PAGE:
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Liability for murder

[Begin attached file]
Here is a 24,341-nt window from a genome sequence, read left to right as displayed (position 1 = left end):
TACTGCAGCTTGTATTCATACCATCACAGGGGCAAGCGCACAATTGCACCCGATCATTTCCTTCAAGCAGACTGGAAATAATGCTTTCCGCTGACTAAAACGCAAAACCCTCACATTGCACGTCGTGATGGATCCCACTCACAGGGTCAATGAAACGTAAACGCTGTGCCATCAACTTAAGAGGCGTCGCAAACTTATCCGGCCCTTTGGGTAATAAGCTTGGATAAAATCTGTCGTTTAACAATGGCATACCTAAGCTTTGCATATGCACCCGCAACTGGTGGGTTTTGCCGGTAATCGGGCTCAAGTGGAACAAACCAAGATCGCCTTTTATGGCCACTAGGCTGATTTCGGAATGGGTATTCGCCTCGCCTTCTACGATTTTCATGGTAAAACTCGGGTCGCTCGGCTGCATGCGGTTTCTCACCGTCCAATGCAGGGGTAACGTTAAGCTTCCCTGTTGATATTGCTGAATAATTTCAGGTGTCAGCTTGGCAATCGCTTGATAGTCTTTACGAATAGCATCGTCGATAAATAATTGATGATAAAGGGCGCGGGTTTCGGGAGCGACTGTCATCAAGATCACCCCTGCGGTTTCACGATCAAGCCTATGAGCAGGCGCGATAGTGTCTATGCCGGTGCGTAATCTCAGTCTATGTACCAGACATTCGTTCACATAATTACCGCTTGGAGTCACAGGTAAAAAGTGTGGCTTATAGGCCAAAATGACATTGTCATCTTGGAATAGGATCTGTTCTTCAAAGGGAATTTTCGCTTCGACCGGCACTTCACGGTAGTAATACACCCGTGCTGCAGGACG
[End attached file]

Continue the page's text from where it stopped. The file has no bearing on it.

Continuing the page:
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Date added: 17-06-26